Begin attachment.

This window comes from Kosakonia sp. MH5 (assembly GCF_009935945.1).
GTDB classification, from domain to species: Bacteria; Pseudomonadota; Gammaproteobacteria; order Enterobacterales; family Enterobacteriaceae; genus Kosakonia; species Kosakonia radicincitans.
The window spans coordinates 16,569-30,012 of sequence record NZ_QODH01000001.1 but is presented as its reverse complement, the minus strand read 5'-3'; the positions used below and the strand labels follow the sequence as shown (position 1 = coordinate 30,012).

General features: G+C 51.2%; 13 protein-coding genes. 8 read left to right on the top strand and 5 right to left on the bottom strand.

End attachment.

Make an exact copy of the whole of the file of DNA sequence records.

This window comes from Kosakonia sp. MH5 (assembly GCF_009935945.1).
GTDB classification, from domain to species: Bacteria; Pseudomonadota; Gammaproteobacteria; order Enterobacterales; family Enterobacteriaceae; genus Kosakonia; species Kosakonia radicincitans.
The window spans coordinates 16,569-30,012 of sequence record NZ_QODH01000001.1 but is presented as its reverse complement, the minus strand read 5'-3'; the positions used below and the strand labels follow the sequence as shown (position 1 = coordinate 30,012).

General features: G+C 51.2%; 13 protein-coding genes. 8 read left to right on the top strand and 5 right to left on the bottom strand.